Again I have been called upon to save the country—the case is desperate, but with God’s help I will try unselfishly to do my best & if he wills it accomplish the salvation of the nation.
Some context: the Union Army of Virginia, under John Pope, had just gotten whipped at the Second Battle of Manassas, and President Lincoln was understandably concerned about the safety of Washington, D.C. As such, on September 2, he placed McClellan in charge of the capital’s defenses. He did so over the objections of most of his cabinet, which remained unimpressed by the former general-in-chief’s performance in the Peninsula Campaign and Seven Days’ Battles. (It should be noted that they also unimpressed by the general personally and politically—and whether you think that’s fair again depends on how you take your McClellan.)
As it happens, the very next day Confederate general Robert E. Lee ordered the Army of Northern Virginia to cross the Potomac River into Maryland, and by the fifth—that is to say, the same day McClellan wrote his letter—those troops had reached the crossroads of Frederick, giving Lee access to both Baltimore and D.C.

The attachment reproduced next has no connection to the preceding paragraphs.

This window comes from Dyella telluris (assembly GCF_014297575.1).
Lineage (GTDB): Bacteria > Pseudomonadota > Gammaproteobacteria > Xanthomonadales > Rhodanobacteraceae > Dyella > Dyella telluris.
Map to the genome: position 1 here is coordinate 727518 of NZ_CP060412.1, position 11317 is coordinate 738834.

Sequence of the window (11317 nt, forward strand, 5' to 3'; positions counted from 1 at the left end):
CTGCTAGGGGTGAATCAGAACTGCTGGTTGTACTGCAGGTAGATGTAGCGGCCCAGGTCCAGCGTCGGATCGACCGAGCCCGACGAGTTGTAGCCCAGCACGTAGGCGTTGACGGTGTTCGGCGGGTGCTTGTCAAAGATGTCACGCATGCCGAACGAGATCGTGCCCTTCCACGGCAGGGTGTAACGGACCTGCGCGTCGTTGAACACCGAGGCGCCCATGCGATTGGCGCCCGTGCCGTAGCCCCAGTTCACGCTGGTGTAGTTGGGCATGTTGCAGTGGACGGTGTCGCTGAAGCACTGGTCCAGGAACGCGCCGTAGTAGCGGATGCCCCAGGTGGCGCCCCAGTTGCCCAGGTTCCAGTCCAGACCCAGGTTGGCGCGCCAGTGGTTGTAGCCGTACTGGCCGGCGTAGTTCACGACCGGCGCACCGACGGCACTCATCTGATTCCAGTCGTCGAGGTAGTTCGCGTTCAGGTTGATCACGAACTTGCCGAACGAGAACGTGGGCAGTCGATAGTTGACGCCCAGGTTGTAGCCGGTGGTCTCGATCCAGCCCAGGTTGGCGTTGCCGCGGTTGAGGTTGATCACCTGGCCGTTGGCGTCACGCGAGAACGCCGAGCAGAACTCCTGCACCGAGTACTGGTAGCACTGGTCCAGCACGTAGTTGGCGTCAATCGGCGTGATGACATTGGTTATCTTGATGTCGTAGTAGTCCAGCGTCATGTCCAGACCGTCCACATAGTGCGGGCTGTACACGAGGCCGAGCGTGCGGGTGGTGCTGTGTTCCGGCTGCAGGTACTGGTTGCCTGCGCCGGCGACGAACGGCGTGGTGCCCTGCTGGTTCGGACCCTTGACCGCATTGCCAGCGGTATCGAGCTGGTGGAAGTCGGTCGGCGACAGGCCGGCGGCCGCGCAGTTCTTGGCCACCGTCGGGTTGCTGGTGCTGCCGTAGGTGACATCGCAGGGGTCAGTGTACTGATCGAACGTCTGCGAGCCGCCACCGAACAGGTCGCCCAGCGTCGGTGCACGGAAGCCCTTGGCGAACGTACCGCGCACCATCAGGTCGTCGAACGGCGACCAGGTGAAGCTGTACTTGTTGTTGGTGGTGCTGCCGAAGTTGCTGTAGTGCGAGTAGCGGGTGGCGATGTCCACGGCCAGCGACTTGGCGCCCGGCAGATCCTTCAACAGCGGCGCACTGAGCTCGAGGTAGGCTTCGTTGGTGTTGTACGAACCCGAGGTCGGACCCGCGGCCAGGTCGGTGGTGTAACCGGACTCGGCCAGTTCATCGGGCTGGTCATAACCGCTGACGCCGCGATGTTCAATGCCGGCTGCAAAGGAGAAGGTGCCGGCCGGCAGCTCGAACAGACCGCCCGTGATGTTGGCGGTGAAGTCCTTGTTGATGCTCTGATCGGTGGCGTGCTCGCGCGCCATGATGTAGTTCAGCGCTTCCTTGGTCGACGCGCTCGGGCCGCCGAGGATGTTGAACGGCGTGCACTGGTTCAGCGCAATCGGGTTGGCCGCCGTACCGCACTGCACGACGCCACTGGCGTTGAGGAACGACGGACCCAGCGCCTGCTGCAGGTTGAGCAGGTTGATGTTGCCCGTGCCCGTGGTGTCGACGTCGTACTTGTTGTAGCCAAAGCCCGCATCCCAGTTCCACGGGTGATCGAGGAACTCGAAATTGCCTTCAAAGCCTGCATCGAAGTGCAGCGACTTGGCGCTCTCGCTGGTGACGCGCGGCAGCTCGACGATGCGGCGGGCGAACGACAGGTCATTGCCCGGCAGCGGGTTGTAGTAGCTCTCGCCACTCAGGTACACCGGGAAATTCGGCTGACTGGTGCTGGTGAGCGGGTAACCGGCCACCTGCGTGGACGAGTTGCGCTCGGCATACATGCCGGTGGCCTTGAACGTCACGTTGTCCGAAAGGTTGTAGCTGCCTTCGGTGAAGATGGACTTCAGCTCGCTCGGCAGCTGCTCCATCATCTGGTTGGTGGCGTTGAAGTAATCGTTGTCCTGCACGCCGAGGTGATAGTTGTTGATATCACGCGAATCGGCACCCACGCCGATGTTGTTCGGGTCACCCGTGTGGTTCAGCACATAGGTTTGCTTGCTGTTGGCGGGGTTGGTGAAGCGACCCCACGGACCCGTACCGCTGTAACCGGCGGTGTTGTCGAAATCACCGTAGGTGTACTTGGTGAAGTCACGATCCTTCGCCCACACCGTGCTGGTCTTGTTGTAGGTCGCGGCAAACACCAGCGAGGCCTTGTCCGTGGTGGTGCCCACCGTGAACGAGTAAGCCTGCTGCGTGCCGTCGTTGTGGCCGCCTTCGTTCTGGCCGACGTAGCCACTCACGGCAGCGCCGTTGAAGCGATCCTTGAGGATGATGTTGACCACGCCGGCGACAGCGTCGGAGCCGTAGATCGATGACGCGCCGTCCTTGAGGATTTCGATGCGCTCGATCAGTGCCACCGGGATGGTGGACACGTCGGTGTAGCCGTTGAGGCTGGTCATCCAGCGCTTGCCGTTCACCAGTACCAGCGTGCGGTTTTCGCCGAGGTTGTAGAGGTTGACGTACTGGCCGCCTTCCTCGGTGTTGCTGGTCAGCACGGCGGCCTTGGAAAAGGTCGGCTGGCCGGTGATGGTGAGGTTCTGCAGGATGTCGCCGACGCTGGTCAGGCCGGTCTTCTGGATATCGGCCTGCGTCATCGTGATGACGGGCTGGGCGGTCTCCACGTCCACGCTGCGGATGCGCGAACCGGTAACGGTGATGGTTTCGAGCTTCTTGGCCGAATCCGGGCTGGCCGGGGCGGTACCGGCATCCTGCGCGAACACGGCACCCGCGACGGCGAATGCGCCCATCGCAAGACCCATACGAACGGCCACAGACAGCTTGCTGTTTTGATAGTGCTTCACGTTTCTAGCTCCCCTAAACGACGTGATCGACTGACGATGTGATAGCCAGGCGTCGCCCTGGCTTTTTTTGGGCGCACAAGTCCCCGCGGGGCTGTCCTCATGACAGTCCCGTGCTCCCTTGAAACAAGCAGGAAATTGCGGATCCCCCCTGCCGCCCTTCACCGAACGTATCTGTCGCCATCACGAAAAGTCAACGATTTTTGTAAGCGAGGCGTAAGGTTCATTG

Scary stuff—somebody needed to take to the field and engage the Confederates. But who? Lincoln offered command to Ambrose E. Burnside, but he refused, deferring to his old friend McClellan. Another general also refused, leaving Lincoln and his general-in-chief, Henry W. Halleck, no other choice but to approach McClellan. They did so on September 5, verbally offering him command in the field. McClellan verbally accepted, and off he went after Lee. The verbal part is important, because later Lincoln and Halleck both denied having been the one to offer McClellan command.
Someone is lying! Could it have been Honest Abe? Whatever the case, McClellan heaved a huge sigh and continued on to his wife:
How weary I am of this struggle against adversity. But one thing sustains me—& that is my trust in God—I know that the interests at stake are so great as to justify his interference—not for me, but for the innocent thousands, millions rather, who have been plunged in misery by no fault of theirs. It is probably that our communications will be cut off in a day or two—but don’t be worried. You may rest assured that I am doing all I can for my country & that no shame shall rest upon you willfully brought upon you by me …
And where the Battle of Antietam was concerned, by which McClellan sent Lee packing for Virginia, that was very true.
PS: Dimitri Rotov argues that McClellan’s “letters to his wife” deserve to be scare-quoted. The historian Stephen W. Sears, who collected said letters, responds.
UPDATE: The above-mentioned Mr. Rotov seeks to complicate the command scenario even further by reminding us that, “ever so briefly,” John Pope was the man in charge of confronting Lee in Maryland—not Burnside, not McClellan, not Halleck. See here and here for more.
IMAGE: George McClellan with His Wife, Mother, Child and Nurse (Library of Congress)